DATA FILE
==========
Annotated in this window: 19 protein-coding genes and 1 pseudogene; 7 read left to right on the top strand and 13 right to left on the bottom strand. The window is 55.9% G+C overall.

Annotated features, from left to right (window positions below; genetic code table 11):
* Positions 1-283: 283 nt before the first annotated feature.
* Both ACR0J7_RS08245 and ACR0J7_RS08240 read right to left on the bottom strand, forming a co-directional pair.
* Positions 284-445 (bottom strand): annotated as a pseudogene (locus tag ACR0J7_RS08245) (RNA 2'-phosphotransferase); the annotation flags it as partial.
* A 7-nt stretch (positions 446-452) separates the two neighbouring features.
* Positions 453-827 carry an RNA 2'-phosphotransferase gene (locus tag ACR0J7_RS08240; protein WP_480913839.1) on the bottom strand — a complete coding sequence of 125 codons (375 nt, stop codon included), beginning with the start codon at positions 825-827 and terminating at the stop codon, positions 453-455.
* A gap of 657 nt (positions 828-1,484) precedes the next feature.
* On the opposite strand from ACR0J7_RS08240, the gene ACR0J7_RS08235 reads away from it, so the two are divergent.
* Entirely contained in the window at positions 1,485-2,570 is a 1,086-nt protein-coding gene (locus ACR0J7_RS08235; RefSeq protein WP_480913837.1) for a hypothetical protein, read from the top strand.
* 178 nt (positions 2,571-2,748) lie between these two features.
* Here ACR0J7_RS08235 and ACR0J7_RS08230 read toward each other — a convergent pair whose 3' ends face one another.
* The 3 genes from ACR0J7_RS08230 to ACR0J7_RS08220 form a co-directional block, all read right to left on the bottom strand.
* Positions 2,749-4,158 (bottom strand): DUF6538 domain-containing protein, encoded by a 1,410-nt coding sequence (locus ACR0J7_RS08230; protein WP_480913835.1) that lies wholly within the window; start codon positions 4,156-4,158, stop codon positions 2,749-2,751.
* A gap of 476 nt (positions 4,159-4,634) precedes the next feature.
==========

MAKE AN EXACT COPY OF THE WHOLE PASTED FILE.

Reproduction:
Annotated in this window: 19 protein-coding genes and 1 pseudogene; 7 read left to right on the top strand and 13 right to left on the bottom strand. The window is 55.9% G+C overall.

Annotated features, from left to right (window positions below; genetic code table 11):
* Positions 1-283: 283 nt before the first annotated feature.
* Both ACR0J7_RS08245 and ACR0J7_RS08240 read right to left on the bottom strand, forming a co-directional pair.
* Positions 284-445 (bottom strand): annotated as a pseudogene (locus tag ACR0J7_RS08245) (RNA 2'-phosphotransferase); the annotation flags it as partial.
* A 7-nt stretch (positions 446-452) separates the two neighbouring features.
* Positions 453-827 carry an RNA 2'-phosphotransferase gene (locus tag ACR0J7_RS08240; protein WP_480913839.1) on the bottom strand — a complete coding sequence of 125 codons (375 nt, stop codon included), beginning with the start codon at positions 825-827 and terminating at the stop codon, positions 453-455.
* A gap of 657 nt (positions 828-1,484) precedes the next feature.
* On the opposite strand from ACR0J7_RS08240, the gene ACR0J7_RS08235 reads away from it, so the two are divergent.
* Entirely contained in the window at positions 1,485-2,570 is a 1,086-nt protein-coding gene (locus ACR0J7_RS08235; RefSeq protein WP_480913837.1) for a hypothetical protein, read from the top strand.
* 178 nt (positions 2,571-2,748) lie between these two features.
* Here ACR0J7_RS08235 and ACR0J7_RS08230 read toward each other — a convergent pair whose 3' ends face one another.
* The 3 genes from ACR0J7_RS08230 to ACR0J7_RS08220 form a co-directional block, all read right to left on the bottom strand.
* Positions 2,749-4,158 (bottom strand): DUF6538 domain-containing protein, encoded by a 1,410-nt coding sequence (locus ACR0J7_RS08230; protein WP_480913835.1) that lies wholly within the window; start codon positions 4,156-4,158, stop codon positions 2,749-2,751.
* A gap of 476 nt (positions 4,159-4,634) precedes the next feature.